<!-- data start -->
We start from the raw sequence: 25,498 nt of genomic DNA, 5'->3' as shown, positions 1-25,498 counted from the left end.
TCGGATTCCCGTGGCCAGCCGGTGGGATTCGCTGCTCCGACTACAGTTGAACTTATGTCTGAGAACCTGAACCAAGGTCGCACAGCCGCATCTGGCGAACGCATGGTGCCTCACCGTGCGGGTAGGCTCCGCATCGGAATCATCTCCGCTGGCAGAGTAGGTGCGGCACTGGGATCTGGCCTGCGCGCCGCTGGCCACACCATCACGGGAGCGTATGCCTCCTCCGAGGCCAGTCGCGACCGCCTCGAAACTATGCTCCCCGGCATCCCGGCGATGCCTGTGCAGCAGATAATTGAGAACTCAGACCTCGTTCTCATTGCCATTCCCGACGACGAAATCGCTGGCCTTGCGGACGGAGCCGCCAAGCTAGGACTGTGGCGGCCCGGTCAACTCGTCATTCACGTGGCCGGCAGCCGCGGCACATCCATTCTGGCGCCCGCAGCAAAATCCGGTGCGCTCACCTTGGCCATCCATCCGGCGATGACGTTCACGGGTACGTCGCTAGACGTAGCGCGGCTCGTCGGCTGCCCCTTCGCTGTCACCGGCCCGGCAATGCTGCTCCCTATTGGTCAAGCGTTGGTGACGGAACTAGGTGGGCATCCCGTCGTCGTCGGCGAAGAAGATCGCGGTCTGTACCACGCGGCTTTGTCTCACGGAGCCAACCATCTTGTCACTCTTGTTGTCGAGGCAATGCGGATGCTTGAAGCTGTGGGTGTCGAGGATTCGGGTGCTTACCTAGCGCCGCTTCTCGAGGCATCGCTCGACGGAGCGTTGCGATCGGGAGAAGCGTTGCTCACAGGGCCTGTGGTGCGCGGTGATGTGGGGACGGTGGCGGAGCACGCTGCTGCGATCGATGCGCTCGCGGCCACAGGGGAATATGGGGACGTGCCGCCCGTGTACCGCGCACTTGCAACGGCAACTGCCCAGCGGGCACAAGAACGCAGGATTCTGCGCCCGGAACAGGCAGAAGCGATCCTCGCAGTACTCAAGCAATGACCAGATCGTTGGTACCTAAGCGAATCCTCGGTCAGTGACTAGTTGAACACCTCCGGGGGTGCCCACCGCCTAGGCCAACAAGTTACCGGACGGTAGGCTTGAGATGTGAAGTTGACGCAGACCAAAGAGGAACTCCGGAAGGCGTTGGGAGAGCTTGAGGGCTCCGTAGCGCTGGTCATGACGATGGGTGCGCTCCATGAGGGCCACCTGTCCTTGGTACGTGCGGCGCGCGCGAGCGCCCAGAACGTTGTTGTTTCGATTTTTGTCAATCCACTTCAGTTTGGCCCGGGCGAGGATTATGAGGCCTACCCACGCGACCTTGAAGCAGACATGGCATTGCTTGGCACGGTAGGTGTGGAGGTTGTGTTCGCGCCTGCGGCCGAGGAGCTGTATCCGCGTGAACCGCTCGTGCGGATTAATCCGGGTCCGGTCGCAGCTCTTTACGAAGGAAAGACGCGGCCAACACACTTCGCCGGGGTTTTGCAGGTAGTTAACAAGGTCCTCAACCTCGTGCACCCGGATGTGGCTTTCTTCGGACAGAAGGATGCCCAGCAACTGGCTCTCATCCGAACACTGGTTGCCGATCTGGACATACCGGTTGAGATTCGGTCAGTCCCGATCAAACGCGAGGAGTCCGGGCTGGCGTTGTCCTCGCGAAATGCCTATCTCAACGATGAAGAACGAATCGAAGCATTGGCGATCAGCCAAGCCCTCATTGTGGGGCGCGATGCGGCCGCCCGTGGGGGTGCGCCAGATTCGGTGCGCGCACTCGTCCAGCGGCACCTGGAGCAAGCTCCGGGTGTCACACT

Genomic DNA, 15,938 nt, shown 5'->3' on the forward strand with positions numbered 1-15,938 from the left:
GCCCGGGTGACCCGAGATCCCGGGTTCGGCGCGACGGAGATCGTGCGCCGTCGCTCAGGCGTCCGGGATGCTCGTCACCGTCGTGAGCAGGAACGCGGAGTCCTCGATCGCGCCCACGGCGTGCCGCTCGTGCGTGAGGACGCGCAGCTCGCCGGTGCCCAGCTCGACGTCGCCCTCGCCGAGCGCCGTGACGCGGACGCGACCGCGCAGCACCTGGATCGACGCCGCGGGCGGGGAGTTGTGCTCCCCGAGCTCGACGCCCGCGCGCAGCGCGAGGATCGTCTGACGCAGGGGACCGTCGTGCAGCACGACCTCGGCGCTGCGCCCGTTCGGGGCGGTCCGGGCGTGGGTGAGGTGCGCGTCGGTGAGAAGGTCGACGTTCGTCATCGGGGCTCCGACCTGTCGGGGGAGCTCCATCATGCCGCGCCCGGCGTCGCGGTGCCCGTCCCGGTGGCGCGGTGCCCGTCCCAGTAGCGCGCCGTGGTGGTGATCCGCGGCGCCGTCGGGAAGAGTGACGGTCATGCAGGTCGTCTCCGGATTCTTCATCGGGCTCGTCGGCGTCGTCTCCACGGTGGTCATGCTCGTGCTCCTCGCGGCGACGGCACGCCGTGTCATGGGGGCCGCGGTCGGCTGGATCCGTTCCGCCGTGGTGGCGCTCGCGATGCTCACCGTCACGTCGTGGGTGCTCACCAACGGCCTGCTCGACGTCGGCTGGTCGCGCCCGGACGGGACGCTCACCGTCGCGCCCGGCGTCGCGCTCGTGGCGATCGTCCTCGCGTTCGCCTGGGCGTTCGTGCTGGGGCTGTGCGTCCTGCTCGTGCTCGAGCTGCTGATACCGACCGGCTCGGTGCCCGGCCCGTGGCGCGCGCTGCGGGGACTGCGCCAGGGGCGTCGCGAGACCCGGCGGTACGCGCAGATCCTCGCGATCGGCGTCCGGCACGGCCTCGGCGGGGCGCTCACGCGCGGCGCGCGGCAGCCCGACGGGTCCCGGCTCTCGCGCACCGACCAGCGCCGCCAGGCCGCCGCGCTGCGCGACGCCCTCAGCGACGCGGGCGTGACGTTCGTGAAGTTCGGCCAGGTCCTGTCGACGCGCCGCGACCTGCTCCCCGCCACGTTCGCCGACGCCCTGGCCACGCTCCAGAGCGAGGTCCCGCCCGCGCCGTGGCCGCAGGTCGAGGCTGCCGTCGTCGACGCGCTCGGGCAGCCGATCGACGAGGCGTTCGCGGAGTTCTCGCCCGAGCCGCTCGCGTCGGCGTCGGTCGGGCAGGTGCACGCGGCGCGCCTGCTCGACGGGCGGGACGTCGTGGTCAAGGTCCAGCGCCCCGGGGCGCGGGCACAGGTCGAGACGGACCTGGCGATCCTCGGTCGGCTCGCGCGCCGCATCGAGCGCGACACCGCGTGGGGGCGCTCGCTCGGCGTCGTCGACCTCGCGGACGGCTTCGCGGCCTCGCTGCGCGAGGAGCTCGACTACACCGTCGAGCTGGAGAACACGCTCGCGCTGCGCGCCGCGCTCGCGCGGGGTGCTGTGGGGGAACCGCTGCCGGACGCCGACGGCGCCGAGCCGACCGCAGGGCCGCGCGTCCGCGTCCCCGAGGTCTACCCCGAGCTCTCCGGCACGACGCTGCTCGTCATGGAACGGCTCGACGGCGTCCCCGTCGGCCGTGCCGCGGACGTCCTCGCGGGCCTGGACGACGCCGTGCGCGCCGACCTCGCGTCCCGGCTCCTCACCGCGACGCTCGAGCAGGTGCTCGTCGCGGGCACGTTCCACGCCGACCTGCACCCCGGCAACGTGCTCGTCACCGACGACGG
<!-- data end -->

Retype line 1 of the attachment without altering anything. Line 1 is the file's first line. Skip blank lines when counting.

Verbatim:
We start from the raw sequence: 25,498 nt of genomic DNA, 5'->3' as shown, positions 1-25,498 counted from the left end.